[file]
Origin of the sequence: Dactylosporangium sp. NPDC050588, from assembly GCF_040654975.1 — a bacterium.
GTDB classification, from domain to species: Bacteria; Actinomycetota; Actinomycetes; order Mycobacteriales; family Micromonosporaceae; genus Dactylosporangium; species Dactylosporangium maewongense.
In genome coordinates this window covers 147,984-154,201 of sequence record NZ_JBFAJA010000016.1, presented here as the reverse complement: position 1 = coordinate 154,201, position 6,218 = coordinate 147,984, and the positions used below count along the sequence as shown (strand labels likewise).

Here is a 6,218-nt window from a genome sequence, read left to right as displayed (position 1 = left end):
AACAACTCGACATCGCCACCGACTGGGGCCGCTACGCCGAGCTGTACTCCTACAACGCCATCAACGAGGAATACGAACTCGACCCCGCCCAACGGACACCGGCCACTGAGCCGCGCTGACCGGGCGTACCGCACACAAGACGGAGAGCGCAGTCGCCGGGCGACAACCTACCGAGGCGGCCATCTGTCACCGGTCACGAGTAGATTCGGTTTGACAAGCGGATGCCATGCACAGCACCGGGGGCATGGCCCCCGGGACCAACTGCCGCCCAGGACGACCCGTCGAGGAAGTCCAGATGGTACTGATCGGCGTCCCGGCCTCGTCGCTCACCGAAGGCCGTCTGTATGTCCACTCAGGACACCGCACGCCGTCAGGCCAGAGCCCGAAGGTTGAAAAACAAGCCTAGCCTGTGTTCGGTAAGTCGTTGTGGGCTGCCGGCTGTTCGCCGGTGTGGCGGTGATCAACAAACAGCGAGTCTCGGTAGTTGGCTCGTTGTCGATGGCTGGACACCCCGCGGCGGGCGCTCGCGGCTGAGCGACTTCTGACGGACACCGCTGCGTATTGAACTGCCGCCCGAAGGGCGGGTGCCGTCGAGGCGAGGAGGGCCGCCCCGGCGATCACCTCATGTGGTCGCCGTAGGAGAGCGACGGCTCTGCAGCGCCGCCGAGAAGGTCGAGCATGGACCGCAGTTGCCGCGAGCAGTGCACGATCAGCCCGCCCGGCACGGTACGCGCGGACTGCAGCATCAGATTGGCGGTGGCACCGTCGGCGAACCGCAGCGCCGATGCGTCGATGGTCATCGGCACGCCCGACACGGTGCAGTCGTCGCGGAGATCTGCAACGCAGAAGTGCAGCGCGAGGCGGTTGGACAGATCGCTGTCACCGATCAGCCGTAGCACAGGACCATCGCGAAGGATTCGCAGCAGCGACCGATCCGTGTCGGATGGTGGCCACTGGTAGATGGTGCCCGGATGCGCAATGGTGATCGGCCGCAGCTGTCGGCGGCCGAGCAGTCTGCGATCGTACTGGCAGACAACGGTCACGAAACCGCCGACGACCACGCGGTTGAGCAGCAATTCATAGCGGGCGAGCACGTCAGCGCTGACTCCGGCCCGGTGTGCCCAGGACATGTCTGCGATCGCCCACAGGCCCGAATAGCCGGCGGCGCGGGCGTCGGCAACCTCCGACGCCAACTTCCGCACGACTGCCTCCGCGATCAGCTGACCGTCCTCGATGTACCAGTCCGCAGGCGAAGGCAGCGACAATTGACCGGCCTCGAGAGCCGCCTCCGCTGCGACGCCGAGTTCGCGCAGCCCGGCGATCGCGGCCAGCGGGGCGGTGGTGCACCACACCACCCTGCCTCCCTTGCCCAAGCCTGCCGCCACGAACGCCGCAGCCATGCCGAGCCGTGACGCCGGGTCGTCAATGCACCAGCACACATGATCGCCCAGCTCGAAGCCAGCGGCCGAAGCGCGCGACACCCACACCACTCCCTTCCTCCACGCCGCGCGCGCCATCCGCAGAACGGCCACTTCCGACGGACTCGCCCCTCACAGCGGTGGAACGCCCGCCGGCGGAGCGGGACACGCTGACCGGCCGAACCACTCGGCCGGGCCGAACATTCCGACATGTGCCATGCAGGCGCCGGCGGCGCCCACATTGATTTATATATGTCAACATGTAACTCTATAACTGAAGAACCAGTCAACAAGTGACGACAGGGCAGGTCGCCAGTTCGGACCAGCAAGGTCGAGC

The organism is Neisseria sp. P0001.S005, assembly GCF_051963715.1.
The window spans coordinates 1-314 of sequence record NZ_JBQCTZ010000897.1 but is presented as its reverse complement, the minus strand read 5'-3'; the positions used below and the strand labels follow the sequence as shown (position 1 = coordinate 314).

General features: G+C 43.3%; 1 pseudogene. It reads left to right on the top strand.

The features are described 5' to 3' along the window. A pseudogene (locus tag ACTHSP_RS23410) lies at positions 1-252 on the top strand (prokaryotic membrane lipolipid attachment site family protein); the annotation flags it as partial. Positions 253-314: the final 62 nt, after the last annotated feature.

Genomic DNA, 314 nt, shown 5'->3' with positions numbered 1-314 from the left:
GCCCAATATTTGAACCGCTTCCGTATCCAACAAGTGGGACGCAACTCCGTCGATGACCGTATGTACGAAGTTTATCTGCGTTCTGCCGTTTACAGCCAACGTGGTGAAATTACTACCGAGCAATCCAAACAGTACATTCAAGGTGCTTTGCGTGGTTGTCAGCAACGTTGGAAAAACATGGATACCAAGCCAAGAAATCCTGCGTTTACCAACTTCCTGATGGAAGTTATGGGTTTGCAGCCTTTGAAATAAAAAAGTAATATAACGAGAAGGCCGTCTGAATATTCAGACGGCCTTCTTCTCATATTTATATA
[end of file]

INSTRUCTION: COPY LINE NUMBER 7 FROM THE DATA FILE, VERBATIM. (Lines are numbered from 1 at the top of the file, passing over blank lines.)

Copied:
The window spans coordinates 1-314 of sequence record NZ_JBQCTZ010000897.1 but is presented as its reverse complement, the minus strand read 5'-3'; the positions used below and the strand labels follow the sequence as shown (position 1 = coordinate 314).